Gabrielle Union spoke to Jay Williams on NPR’s The Limits podcast about standing up for herself, her children, and her people. The actress, author, and producer described questioning her personal preferences, the perception of Black media, popping up to her children’s school to make sure administrators would know her “presence,” would be felt, embracing her natural hair, and how the pressures to assimilate impacted her early childhood and acting career.
“I was conditioned to believe you haven’t really made it in Hollywood if you’ve only got ESSENCE covers or Ebony or Jet. If your own people, you know, love you and you good in every hood you probably aren’t as welcome in Hollywood,” she said.
Today she advocates heavily for Blackness in all forms. She enrolled her youngest daughter in a school with “brown teachers,” sent hundreds of children to see Black Panther, wrote openly about her personal experiences with racism in the Illinois and recently filmed her upcoming film The Perfect Find in Newark where supported the Black businesses there – loudly.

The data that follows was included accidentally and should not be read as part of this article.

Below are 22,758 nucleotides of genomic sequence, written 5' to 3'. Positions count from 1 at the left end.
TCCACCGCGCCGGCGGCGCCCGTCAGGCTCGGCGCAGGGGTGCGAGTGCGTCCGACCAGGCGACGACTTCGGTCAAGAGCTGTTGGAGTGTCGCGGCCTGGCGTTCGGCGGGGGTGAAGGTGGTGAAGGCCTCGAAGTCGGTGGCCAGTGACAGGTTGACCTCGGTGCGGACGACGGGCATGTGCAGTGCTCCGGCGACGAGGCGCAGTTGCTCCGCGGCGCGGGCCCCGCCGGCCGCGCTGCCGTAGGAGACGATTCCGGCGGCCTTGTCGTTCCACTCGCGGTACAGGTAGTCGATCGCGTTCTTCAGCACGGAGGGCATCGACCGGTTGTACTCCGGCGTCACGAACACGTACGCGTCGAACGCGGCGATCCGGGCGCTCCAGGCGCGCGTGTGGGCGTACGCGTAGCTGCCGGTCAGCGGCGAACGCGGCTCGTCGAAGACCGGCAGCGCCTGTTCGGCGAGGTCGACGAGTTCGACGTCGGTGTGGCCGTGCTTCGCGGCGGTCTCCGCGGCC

She acknowledged how financial freedom permits her to speak up about social issues with fewer fears of professional consequences.
“But I also recognize that I am wildly privileged that I am married to a pretty wealthy man so if I talk my shit and Hollywood’s like and that’s enough for you. I’m only falling but so far – you know what I mean? And I’m able to recognize that privilege so when I recognize that there are voices that need to be heard and literally can not speak because they need to feed their families I try to lead.”
Union explained why she feels obligated to be a truth teller. “Every time you lie you make someone comfortable in their bullshit,” she stated plainly.
Later during the conversation she addressed how she manages to stay sane in the face of criticism.
“I realized anybody who’s ever come for my neck is not leading a life that I aspire to,” she said.
“I’m not talking about finances, I’m talking about a peaceful, joyous, equitable life.”